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The only two risks of running biodiesel I've ever heard of are clogged fuel filters and getting hit on by hippy chicks. The second is obviously not such a bad thing.

EDIT: I have read that the hoses don't hold up to the methyl esters as well, check out www.veggieavenger.com for more information.
 

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W-1-2-3 Go!
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I think I remember something to do about fuel lines and the new fluid--straight veggie oil might not be good (for the lack of a better term) for the old fuel lines, or might not be good for rubber-type fuel lines. A replacement might be necessary. But somebody who knows better might elaborate more on this.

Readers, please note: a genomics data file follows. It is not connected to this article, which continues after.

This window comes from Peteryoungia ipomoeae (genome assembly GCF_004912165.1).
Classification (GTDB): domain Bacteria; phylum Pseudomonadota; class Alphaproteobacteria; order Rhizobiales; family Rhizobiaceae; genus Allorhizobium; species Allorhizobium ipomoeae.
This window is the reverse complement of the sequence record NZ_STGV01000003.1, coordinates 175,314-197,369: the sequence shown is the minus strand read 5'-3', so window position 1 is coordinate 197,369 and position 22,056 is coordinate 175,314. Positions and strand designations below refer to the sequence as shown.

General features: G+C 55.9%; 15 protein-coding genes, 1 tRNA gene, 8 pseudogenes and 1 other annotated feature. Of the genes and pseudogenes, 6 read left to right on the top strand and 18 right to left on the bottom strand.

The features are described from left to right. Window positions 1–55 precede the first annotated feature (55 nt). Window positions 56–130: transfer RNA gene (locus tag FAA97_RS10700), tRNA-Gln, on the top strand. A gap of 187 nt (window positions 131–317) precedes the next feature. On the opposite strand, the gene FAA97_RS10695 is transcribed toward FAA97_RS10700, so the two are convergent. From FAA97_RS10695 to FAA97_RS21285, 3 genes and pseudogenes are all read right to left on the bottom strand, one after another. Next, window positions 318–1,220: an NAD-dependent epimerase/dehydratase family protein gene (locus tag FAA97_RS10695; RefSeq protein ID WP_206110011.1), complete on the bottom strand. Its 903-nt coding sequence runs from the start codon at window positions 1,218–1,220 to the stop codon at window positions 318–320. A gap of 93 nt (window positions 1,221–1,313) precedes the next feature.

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engnenk - 2/14/2005 7:12 PM

What are the risks of running biodiesel? Can this lead to engine failure in cars with high mileage? My mechanic claims to have seen an increase in blown engines since people have started to use straight vegetable oil. Has anyone else heard this? Do I need to change out hoses, etc. because of the methyl esters in the biodiesel?
You are comparing apples to oranges. Biodiesel and SVO (Straight Vegetable Oil) are not the same thing.
In *some* early 80's engines there have reports of rubber component failure with the use of B100, primarily on the fuel line(s), however it is NOT a guarentee that this will happen.